Posing as The Most Virtuous Humans to Ever Inhabit the Planet requires that many u201Cfacts get forgotten,u201D wrote Robert Penn Warren. For example:
[I]t is forgotten that the Republican platform of 1860 pledged protection to the institution of slavery where it existed, and that the Republicans were ready, in 1861, to guarantee slavery in the South, as bait for a return to the Union. It is forgotten that in July, 1861, both houses of Congress, by an almost unanimous vote, affirmed that the War was waged not to interfere with the institutions of any state but only to maintain the Union. It is forgotten that the Emancipation Proclamation . . . was limited and provisional: slavery was to be abolished only in the seceded states and only if they did not return to the Union before the first of the next January (p. 61).
It must also be forgotten, wrote Warren, that most Northern states u201Crefused to adopt Negro suffrageu201D and that Lincoln was as much a white supremacist as any man of his time. u201CIt is forgotten that Lincoln, at Charlestown, Illinois, in 1858, formally affirmed: I am not, nor ever have been, in favor of bringing about in any way the social and political equality of the white and black races.u201D
Thus, after so much history is forgotten, and much of the rest of it rewritten as a string of fairy tales, u201Cthe War appears, according to this doctrine of the Treasury of Virtue, as a consciously undertaken crusade so full of righteousness that there is enough overplus stored in Heaven, like the deeds of the saints, to take care of all small failings and oversights of the descendants of the crusaders, certainly unto the present generationu201D (p. 64).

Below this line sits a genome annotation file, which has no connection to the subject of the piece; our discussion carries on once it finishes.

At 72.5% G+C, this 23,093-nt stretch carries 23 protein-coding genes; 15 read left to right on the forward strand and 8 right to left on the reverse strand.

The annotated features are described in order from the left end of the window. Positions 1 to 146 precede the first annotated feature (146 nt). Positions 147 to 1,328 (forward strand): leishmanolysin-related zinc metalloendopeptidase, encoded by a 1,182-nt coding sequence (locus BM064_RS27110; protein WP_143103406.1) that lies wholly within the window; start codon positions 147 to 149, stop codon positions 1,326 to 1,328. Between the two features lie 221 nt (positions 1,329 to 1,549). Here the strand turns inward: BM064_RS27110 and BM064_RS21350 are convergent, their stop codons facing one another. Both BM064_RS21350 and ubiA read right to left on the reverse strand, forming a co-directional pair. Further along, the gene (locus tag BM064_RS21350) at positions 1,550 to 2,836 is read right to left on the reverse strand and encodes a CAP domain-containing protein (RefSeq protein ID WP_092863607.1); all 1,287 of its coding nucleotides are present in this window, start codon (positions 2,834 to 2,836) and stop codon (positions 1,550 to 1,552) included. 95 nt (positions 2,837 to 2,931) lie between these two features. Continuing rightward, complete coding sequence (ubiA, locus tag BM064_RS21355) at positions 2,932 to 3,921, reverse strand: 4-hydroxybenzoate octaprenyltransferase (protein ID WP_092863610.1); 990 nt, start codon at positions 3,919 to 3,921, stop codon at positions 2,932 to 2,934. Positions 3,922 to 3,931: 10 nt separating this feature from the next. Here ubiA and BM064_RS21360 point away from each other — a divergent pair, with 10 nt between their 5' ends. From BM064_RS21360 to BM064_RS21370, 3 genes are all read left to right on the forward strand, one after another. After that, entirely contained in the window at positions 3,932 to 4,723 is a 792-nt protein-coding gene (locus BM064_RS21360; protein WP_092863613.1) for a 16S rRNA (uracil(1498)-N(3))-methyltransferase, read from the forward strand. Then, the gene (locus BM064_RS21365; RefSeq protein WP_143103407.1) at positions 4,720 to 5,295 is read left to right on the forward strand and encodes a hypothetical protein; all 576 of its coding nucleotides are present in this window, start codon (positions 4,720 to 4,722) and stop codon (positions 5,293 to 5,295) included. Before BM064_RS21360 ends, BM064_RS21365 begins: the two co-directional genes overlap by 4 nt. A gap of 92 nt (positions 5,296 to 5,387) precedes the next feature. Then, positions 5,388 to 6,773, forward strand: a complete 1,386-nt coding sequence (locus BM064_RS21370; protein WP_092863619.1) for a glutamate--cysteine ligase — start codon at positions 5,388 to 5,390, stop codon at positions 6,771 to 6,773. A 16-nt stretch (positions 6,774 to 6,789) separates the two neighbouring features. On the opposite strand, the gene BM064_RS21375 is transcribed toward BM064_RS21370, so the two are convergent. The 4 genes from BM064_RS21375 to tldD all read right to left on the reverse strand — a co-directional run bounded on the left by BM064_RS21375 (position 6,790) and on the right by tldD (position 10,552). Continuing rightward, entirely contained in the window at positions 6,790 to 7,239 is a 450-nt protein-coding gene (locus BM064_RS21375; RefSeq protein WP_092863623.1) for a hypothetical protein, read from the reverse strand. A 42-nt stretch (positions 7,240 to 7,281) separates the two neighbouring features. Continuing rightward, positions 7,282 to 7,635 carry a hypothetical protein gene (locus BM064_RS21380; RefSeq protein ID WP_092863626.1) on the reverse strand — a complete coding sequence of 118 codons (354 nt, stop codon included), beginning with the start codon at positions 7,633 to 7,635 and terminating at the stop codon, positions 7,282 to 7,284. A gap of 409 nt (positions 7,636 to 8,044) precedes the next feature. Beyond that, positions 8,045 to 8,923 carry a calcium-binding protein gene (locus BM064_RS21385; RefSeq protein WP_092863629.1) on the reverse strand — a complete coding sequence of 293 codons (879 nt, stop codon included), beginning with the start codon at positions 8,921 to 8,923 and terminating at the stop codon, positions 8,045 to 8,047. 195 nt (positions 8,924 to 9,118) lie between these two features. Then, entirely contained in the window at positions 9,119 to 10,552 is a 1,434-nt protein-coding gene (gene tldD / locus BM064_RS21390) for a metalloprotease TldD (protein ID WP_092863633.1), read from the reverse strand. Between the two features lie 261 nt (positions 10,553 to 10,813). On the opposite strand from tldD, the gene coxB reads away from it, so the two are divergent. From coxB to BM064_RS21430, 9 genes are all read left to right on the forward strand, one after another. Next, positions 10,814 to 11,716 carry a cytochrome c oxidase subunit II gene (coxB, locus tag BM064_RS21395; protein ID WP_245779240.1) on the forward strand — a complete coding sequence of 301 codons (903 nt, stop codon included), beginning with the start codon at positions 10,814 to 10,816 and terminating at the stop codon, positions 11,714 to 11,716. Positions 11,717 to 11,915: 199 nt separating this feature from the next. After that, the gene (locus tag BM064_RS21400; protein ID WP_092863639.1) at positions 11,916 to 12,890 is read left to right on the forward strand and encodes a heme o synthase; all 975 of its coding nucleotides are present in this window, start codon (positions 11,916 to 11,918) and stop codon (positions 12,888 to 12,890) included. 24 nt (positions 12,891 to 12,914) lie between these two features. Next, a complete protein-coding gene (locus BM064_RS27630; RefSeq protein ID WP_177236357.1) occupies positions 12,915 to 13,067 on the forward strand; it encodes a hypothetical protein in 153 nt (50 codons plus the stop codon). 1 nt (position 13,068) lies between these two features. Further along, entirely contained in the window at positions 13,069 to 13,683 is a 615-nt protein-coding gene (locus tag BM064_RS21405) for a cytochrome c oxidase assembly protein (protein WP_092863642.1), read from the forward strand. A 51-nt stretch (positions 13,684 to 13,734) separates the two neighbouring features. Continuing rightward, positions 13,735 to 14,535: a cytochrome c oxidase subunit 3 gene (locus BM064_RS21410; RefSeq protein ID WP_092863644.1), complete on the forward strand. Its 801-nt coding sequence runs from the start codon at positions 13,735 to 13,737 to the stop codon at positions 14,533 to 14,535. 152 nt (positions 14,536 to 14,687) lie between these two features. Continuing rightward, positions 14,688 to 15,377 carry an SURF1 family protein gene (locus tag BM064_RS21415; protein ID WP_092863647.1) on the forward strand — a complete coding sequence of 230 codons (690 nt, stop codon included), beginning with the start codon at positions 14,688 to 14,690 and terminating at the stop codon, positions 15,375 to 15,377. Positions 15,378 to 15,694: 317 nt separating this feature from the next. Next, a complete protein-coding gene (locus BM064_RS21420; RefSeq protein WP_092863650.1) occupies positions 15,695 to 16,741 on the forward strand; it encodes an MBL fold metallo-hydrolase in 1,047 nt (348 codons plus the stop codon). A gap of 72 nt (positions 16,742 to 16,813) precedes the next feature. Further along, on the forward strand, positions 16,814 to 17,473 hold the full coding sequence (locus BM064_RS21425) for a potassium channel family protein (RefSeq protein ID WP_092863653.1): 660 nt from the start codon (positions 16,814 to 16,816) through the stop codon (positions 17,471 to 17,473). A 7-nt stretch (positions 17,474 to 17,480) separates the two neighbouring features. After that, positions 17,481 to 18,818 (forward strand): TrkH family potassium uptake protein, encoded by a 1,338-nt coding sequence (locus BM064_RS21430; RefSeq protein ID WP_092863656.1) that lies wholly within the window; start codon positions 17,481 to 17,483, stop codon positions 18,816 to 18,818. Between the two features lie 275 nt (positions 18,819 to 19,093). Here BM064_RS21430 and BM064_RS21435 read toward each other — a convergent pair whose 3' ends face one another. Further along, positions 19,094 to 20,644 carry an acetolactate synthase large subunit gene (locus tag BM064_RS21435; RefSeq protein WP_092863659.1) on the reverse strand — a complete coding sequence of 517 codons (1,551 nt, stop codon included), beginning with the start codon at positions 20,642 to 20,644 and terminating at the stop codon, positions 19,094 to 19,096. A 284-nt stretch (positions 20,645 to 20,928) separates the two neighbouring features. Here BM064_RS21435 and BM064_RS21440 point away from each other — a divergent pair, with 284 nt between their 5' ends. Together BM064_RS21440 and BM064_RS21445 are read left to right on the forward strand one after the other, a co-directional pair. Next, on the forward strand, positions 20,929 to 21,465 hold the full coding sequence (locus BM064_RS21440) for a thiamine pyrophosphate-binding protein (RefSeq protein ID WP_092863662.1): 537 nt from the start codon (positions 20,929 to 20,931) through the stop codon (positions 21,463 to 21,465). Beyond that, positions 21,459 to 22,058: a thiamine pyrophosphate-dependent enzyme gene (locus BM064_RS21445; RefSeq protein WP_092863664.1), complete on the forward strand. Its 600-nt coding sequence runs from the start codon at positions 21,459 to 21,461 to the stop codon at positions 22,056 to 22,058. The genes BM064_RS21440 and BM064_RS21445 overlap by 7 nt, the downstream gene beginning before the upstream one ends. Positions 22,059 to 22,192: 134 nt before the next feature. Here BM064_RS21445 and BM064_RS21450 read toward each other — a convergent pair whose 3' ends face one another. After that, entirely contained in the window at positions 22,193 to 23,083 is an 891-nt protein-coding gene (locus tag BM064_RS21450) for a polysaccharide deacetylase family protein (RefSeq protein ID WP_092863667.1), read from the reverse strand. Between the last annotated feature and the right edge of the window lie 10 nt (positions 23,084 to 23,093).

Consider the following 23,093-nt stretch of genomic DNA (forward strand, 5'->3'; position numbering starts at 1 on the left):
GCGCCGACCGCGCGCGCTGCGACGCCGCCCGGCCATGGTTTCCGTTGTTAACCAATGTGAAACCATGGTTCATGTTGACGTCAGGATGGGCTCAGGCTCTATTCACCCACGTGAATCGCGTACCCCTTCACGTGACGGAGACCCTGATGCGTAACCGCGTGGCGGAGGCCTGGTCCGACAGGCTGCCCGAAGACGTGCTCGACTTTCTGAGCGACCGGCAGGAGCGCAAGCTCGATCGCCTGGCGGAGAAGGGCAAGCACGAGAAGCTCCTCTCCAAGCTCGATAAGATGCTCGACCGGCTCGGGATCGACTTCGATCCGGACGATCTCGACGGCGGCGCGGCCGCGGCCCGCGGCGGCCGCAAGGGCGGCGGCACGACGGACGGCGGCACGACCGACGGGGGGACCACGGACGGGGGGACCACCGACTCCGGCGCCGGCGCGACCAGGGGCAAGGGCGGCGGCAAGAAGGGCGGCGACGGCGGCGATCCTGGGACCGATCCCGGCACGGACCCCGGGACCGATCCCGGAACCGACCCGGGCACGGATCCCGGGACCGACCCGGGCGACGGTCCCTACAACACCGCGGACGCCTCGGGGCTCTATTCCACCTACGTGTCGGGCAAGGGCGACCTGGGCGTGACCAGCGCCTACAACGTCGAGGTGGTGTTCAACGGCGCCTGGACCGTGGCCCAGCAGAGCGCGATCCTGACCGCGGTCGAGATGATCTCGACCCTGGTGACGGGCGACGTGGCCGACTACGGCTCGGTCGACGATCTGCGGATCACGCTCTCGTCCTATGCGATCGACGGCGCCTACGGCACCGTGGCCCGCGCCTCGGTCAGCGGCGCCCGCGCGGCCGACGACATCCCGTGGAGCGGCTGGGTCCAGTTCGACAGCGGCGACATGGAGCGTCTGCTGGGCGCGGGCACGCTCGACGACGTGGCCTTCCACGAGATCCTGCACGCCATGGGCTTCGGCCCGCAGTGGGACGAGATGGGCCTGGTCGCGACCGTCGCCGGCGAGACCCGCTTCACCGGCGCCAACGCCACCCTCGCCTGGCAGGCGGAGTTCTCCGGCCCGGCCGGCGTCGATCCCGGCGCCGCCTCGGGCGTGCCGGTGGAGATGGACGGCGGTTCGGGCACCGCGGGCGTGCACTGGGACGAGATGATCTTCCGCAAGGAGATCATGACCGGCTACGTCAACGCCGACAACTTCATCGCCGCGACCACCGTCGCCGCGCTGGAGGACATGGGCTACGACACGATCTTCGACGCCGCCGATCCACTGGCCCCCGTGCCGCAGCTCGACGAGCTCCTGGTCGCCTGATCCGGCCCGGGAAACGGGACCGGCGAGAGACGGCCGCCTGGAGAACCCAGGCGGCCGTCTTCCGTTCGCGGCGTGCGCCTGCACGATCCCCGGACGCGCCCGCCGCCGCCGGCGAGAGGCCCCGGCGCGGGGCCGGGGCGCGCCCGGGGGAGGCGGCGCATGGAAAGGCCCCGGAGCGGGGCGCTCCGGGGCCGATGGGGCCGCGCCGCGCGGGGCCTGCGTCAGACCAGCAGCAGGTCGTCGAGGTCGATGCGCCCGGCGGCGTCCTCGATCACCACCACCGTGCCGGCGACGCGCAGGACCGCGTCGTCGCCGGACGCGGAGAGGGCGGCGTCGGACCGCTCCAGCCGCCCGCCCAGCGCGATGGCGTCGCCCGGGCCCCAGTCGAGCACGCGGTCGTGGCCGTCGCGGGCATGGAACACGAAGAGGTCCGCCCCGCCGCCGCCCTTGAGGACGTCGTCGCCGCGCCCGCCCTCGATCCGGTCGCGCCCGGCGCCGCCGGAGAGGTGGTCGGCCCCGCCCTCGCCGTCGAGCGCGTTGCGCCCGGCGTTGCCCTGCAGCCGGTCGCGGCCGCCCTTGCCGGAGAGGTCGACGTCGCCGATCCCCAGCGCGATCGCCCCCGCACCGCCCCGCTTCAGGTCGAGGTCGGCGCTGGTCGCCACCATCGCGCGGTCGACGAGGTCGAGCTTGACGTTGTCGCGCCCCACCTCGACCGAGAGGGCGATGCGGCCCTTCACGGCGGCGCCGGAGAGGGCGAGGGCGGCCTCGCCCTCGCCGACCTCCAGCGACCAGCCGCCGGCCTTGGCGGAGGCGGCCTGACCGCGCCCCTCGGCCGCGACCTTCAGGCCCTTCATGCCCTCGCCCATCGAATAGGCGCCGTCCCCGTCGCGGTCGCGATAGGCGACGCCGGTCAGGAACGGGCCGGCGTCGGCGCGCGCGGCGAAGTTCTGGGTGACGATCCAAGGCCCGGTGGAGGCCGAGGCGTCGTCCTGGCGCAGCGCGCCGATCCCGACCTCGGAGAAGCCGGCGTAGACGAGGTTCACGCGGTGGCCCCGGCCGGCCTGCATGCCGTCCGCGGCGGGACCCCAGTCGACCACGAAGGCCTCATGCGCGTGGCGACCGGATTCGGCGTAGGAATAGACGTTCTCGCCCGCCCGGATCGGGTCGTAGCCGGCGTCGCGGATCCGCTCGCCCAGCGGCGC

Warren quotes the historian Samuel Eliot Morison as commenting that one effect of this Treasury of Virtue on his (Morison’s) native New England was that u201CIn the generation to come that region would no longer furnish the nation with teachers and men of letters, but with a mongrel breed of politiciansu201D obsessed with u201Cprofiteeringu201D through their political connections.
Among other effects are that u201Cthe man of righteousness tends to be so sure of his own motives that he does not need to inspect consequences.u201D And, u201Cthe effect of the conviction of virtue is to make us lie automatically and awkwardly . . . and then in trying to justify the lie, lie to ourselves and transmute the lie into a kind of superior truth.u201D This, I would argue, is a perfect definition of so-called u201CLincoln scholarship,u201D especially the Straussian variety.
Warren believed that most Americans are content with all of these lies about their own history, the results of u201Cthe manipulations of propaganda specialists, and their sometimes unhistorical historyu201D (p. 79). For they u201Care prepared to see the Civil War as a fountainhead of our power and prestige among the nationsu201D (p. 76). They have been good and brainwashed as obedient little nationalists, in other words, who place a very high value on the u201Cprestigeu201D of the American state as bully of the world.
This is yet another dire consequence of the war: Americans came to believe in Alexander Hamilton’s notion that the u201Cprestigeu201D of the state through its pursuit of u201Cimperial gloryu201D was a legitimate function of government. Limiting the role of government to the protection of God-given natural rights to life, liberty, and property became one of Lincoln’s u201Cdogmas of the quiet past.u201D
Thomas J. DiLorenzo [send him mail] is professor of economics at Loyola College in Maryland and the author of The Real Lincoln; Lincoln Unmasked: What You’re Not Supposed To Know about Dishonest Abe and How Capitalism Saved America. His latest book is Hamilton’s Curse: How Jefferson’s Archenemy Betrayed the American Revolution — And What It Means for America Today.